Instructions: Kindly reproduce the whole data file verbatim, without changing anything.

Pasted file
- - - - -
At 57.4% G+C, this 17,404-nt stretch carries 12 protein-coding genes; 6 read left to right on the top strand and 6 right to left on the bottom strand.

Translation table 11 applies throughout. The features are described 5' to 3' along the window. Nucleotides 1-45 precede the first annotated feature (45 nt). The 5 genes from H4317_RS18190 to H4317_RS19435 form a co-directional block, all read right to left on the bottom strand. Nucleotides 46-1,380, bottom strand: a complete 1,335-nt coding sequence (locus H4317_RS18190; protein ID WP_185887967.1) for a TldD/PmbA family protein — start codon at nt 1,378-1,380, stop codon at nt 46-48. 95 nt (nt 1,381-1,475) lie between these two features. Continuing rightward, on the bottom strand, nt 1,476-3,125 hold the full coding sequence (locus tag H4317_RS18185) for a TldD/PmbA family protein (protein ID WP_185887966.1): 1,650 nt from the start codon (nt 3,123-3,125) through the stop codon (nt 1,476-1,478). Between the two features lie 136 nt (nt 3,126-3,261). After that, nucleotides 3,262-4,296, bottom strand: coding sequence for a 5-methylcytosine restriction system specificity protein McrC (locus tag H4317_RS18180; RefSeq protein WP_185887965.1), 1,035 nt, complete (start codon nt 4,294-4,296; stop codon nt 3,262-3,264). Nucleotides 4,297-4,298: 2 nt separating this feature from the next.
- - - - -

At 57.4% G+C, this 17,404-nt stretch carries 12 protein-coding genes; 6 read left to right on the top strand and 6 right to left on the bottom strand.

Translation table 11 applies throughout. The features are described 5' to 3' along the window. Nucleotides 1-45 precede the first annotated feature (45 nt). The 5 genes from H4317_RS18190 to H4317_RS19435 form a co-directional block, all read right to left on the bottom strand. Nucleotides 46-1,380, bottom strand: a complete 1,335-nt coding sequence (locus H4317_RS18190; protein ID WP_185887967.1) for a TldD/PmbA family protein — start codon at nt 1,378-1,380, stop codon at nt 46-48. 95 nt (nt 1,381-1,475) lie between these two features. Continuing rightward, on the bottom strand, nt 1,476-3,125 hold the full coding sequence (locus tag H4317_RS18185) for a TldD/PmbA family protein (protein ID WP_185887966.1): 1,650 nt from the start codon (nt 3,123-3,125) through the stop codon (nt 1,476-1,478). Between the two features lie 136 nt (nt 3,126-3,261). After that, nucleotides 3,262-4,296, bottom strand: coding sequence for a 5-methylcytosine restriction system specificity protein McrC (locus tag H4317_RS18180; RefSeq protein WP_185887965.1), 1,035 nt, complete (start codon nt 4,294-4,296; stop codon nt 3,262-3,264). Nucleotides 4,297-4,298: 2 nt separating this feature from the next.